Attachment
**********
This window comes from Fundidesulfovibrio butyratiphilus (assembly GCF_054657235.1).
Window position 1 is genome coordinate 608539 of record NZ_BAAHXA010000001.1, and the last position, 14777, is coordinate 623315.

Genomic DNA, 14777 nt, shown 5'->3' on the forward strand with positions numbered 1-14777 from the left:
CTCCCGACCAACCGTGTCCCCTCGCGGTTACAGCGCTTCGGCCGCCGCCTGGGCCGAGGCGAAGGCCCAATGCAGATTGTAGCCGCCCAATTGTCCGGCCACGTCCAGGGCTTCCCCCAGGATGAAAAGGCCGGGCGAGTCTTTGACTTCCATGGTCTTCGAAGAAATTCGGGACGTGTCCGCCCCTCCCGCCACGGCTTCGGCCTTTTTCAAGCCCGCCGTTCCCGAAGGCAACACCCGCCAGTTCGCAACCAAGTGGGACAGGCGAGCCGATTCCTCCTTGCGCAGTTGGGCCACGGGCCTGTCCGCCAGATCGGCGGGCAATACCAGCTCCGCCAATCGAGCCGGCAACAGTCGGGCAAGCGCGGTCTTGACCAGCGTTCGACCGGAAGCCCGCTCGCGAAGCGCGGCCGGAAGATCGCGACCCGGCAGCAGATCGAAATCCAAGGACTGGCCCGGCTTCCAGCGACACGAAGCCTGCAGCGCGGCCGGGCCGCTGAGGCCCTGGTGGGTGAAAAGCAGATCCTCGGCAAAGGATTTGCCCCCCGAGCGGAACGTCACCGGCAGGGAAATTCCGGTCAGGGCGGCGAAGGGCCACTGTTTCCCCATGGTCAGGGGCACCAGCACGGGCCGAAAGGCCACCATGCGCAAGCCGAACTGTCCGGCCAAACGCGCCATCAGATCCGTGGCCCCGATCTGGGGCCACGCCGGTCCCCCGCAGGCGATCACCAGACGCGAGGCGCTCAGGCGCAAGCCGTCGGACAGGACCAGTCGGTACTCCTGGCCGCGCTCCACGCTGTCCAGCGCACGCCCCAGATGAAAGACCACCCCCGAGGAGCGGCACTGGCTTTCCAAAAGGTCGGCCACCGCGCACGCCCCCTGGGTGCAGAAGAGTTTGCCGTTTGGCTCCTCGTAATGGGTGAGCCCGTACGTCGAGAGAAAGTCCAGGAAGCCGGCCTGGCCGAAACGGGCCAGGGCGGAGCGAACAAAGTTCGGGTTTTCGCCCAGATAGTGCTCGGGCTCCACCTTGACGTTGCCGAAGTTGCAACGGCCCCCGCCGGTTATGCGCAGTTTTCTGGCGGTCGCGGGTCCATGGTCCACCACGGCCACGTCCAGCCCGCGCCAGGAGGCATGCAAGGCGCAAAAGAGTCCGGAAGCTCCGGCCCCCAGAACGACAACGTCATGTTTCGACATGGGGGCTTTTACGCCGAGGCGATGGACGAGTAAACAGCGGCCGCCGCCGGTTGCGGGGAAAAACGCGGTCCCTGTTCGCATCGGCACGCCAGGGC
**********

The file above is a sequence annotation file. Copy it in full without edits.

This window comes from Fundidesulfovibrio butyratiphilus (assembly GCF_054657235.1).
Window position 1 is genome coordinate 608539 of record NZ_BAAHXA010000001.1, and the last position, 14777, is coordinate 623315.

Genomic DNA, 14777 nt, shown 5'->3' on the forward strand with positions numbered 1-14777 from the left:
CTCCCGACCAACCGTGTCCCCTCGCGGTTACAGCGCTTCGGCCGCCGCCTGGGCCGAGGCGAAGGCCCAATGCAGATTGTAGCCGCCCAATTGTCCGGCCACGTCCAGGGCTTCCCCCAGGATGAAAAGGCCGGGCGAGTCTTTGACTTCCATGGTCTTCGAAGAAATTCGGGACGTGTCCGCCCCTCCCGCCACGGCTTCGGCCTTTTTCAAGCCCGCCGTTCCCGAAGGCAACACCCGCCAGTTCGCAACCAAGTGGGACAGGCGAGCCGATTCCTCCTTGCGCAGTTGGGCCACGGGCCTGTCCGCCAGATCGGCGGGCAATACCAGCTCCGCCAATCGAGCCGGCAACAGTCGGGCAAGCGCGGTCTTGACCAGCGTTCGACCGGAAGCCCGCTCGCGAAGCGCGGCCGGAAGATCGCGACCCGGCAGCAGATCGAAATCCAAGGACTGGCCCGGCTTCCAGCGACACGAAGCCTGCAGCGCGGCCGGGCCGCTGAGGCCCTGGTGGGTGAAAAGCAGATCCTCGGCAAAGGATTTGCCCCCCGAGCGGAACGTCACCGGCAGGGAAATTCCGGTCAGGGCGGCGAAGGGCCACTGTTTCCCCATGGTCAGGGGCACCAGCACGGGCCGAAAGGCCACCATGCGCAAGCCGAACTGTCCGGCCAAACGCGCCATCAGATCCGTGGCCCCGATCTGGGGCCACGCCGGTCCCCCGCAGGCGATCACCAGACGCGAGGCGCTCAGGCGCAAGCCGTCGGACAGGACCAGTCGGTACTCCTGGCCGCGCTCCACGCTGTCCAGCGCACGCCCCAGATGAAAGACCACCCCCGAGGAGCGGCACTGGCTTTCCAAAAGGTCGGCCACCGCGCACGCCCCCTGGGTGCAGAAGAGTTTGCCGTTTGGCTCCTCGTAATGGGTGAGCCCGTACGTCGAGAGAAAGTCCAGGAAGCCGGCCTGGCCGAAACGGGCCAGGGCGGAGCGAACAAAGTTCGGGTTTTCGCCCAGATAGTGCTCGGGCTCCACCTTGACGTTGCCGAAGTTGCAACGGCCCCCGCCGGTTATGCGCAGTTTTCTGGCGGTCGCGGGTCCATGGTCCACCACGGCCACGTCCAGCCCGCGCCAGGAGGCATGCAAGGCGCAAAAGAGTCCGGAAGCTCCGGCCCCCAGAACGACAACGTCATGTTTCGACATGGGGGCTTTTACGCCGAGGCGATGGACGAGTAAACAGCGGCCGCCGCCGGTTGCGGGGAAAAACGCGGTCCCTGTTCGCATCGGCACGCCAGGGC